Looking ahead, the integration of artificial intelligence (AI) and Internet of Things (IoT) technologies promises to further revolutionise consumer insights in the Indian FMCG sector. AI-powered algorithms can analyse vast datasets with speed and accuracy, identifying emerging trends and predicting consumer behaviour with unprecedented precision. IoT devices provide continuous streams of real-time data, offering insights into consumption patterns, product usage, and customer satisfaction levels.

This data ecosystem not only enhances operational efficiency but also enables proactive decision-making. FMCG companies can personalise marketing strategies based on individual consumer preferences, deliver targeted promotions through digital platforms, and optimise product assortments to cater to evolving consumer tastes.

Democratising Sales through Lower Opening Price Points

In addition to sophisticated analytics, Indian FMCG brands are strategically lowering the opening price points of their products to democratise sales and expand market reach. By offering products at more affordable price ranges, companies aim to capture a broader consumer base, particularly in price-sensitive segments. This approach not only enhances accessibility but also fosters brand loyalty among budget-conscious consumers.

This approach also serves as a strategy to counter competition from regional players who often offer lower initial price points. For example, we initially set an opening price point (OPP) of Rs 65-Rs70 for McVitie’s Hobnobs range but found greater success with an OPP of Rs 25-30. We have continued this strategy with our newly launched McVitie’s Tasties range, setting an OPP of Rs 10.

Challenges and Considerations

However, the journey towards data-driven decision-making in the Indian FMCG sector is not without its challenges. Privacy concerns, data security regulations, and the need for robust infrastructure pose significant hurdles for companies navigating the digital landscape. Moreover, interpreting complex data sets requires skilled data analysts and cross-functional collaboration to derive actionable insights that align with strategic objectives.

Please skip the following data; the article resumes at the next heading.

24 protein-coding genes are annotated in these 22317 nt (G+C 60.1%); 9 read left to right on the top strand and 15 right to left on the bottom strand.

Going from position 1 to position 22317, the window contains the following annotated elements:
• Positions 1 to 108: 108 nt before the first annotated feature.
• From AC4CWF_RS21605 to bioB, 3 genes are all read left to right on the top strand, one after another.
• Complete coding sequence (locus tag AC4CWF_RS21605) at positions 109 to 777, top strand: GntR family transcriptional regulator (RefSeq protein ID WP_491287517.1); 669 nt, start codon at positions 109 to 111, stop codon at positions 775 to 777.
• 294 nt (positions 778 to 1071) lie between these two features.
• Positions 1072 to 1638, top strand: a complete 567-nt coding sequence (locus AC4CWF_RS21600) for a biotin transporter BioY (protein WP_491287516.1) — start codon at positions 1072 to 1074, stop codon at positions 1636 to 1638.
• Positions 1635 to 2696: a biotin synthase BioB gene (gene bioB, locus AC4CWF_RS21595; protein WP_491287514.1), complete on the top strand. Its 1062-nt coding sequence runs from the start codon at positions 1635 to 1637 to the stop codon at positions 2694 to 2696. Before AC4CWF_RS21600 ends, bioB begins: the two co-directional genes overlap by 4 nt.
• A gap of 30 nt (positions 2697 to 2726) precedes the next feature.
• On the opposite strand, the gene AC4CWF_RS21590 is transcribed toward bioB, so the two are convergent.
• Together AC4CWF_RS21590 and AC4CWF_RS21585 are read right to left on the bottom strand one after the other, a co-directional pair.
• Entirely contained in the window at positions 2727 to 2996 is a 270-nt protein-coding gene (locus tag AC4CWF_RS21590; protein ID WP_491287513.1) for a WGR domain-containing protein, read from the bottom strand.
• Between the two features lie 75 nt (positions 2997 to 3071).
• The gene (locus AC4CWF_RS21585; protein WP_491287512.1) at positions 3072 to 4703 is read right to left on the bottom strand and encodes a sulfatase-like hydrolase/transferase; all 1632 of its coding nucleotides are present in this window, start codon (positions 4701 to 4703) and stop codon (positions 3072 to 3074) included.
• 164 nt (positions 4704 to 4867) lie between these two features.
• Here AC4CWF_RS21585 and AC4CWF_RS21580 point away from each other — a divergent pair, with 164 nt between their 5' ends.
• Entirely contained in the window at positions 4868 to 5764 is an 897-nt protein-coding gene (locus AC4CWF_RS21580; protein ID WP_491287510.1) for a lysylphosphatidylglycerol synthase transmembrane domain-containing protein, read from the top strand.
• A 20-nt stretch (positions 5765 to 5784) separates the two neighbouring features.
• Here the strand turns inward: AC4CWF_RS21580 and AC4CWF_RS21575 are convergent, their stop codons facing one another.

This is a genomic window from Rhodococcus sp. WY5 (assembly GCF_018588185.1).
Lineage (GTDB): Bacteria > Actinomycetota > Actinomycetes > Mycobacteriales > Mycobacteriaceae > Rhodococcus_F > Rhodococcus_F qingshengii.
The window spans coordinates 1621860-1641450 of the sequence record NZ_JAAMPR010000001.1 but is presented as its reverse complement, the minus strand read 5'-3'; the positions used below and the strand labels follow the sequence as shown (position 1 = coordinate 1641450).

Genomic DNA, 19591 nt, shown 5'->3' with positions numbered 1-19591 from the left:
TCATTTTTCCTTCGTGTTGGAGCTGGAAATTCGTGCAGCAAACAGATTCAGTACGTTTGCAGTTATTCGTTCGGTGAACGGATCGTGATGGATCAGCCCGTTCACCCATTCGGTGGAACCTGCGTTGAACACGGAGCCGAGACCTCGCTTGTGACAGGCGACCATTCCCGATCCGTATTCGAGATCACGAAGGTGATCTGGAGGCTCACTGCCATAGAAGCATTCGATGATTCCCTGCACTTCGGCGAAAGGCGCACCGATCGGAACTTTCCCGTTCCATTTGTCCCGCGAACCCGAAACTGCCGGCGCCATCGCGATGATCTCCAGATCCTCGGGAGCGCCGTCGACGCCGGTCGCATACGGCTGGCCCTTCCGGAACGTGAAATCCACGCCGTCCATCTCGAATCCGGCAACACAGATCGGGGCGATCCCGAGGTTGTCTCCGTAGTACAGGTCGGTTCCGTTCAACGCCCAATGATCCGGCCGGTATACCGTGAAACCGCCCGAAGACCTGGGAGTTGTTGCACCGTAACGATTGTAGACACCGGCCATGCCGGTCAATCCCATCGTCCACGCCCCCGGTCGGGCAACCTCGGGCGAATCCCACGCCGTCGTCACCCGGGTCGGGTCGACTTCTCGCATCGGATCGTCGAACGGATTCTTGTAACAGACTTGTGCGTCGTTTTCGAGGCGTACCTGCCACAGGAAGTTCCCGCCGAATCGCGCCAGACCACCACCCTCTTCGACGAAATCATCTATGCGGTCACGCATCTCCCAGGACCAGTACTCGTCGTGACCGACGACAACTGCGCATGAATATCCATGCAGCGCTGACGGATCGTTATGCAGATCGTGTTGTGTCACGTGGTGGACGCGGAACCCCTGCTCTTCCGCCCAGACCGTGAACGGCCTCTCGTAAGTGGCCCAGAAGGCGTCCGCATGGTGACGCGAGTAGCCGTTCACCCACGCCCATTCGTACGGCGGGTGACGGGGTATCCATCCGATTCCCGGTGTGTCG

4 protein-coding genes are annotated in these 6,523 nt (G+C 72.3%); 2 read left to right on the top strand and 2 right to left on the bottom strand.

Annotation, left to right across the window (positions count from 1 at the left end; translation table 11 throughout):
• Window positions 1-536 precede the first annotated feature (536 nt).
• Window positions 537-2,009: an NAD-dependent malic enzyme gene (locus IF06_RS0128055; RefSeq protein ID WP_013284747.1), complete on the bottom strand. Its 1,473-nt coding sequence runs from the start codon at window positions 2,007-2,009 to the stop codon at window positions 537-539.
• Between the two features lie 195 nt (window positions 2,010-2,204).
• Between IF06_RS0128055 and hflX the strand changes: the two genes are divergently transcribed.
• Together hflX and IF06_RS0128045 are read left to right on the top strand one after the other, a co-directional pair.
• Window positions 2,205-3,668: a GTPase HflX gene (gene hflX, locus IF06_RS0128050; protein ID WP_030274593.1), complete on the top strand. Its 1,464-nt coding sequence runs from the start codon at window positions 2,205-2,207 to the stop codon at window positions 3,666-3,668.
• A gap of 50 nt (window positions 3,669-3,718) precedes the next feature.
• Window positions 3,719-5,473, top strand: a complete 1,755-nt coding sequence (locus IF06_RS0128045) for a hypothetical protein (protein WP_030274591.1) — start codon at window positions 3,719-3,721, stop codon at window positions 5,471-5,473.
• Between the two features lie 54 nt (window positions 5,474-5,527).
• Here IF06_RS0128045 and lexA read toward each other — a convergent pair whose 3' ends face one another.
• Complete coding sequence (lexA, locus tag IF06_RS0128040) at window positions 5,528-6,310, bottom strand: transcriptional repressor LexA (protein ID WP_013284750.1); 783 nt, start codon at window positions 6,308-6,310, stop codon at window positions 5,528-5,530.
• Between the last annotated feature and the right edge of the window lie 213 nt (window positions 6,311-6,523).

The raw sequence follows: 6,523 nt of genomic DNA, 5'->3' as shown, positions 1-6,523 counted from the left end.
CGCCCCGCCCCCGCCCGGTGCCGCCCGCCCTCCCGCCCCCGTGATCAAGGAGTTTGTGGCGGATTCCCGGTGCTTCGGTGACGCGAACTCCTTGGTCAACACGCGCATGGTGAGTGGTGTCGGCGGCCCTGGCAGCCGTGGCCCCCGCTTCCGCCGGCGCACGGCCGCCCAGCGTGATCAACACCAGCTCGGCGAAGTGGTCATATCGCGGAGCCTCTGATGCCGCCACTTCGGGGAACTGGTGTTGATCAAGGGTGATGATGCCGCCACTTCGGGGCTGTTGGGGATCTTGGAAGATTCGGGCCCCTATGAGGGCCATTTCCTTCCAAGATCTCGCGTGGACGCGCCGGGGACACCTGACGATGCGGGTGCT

Furthermore, while big data analytics provide empirical evidence and quantitative metrics, human intuition remains indispensable in interpreting qualitative aspects of consumer behaviour. Understanding cultural nuances, local preferences, and societal trends requires a nuanced approach that blends data-driven insights with industry expertise and market experience.

The Future Outlook

As the Indian FMCG sector continues to evolve, the synergy between human intuition and technological innovation will define the future of consumer insights. Companies that successfully integrate big data analytics into their decision-making processes will gain a competitive edge by anticipating market trends, optimising resource allocation, and enhancing operational agility. By embracing a holistic approach to consumer insights, FMCG brands can foster innovation, drive customer-centric strategies, and sustain long-term growth in a dynamic and diverse market environment.

In conclusion, the shift from gut feeling to big data analytics signifies a transformative journey for Indian FMCG companies seeking to navigate the complexities of consumer preferences and market dynamics. By harnessing the power of data-driven insights, companies can unlock new growth opportunities, strengthen brand relevance, and foster deeper connections with consumers across diverse demographic segments. As technology continues to advance, the ability of FMCG brands to leverage data effectively will be crucial in shaping their success and resilience in an increasingly digital and competitive marketplace.

By embracing data-driven decision-making while honouring the nuances of Indian consumer behaviour, FMCG companies can position themselves as leaders in innovation and responsiveness, ultimately driving sustainable business growth in the years to come.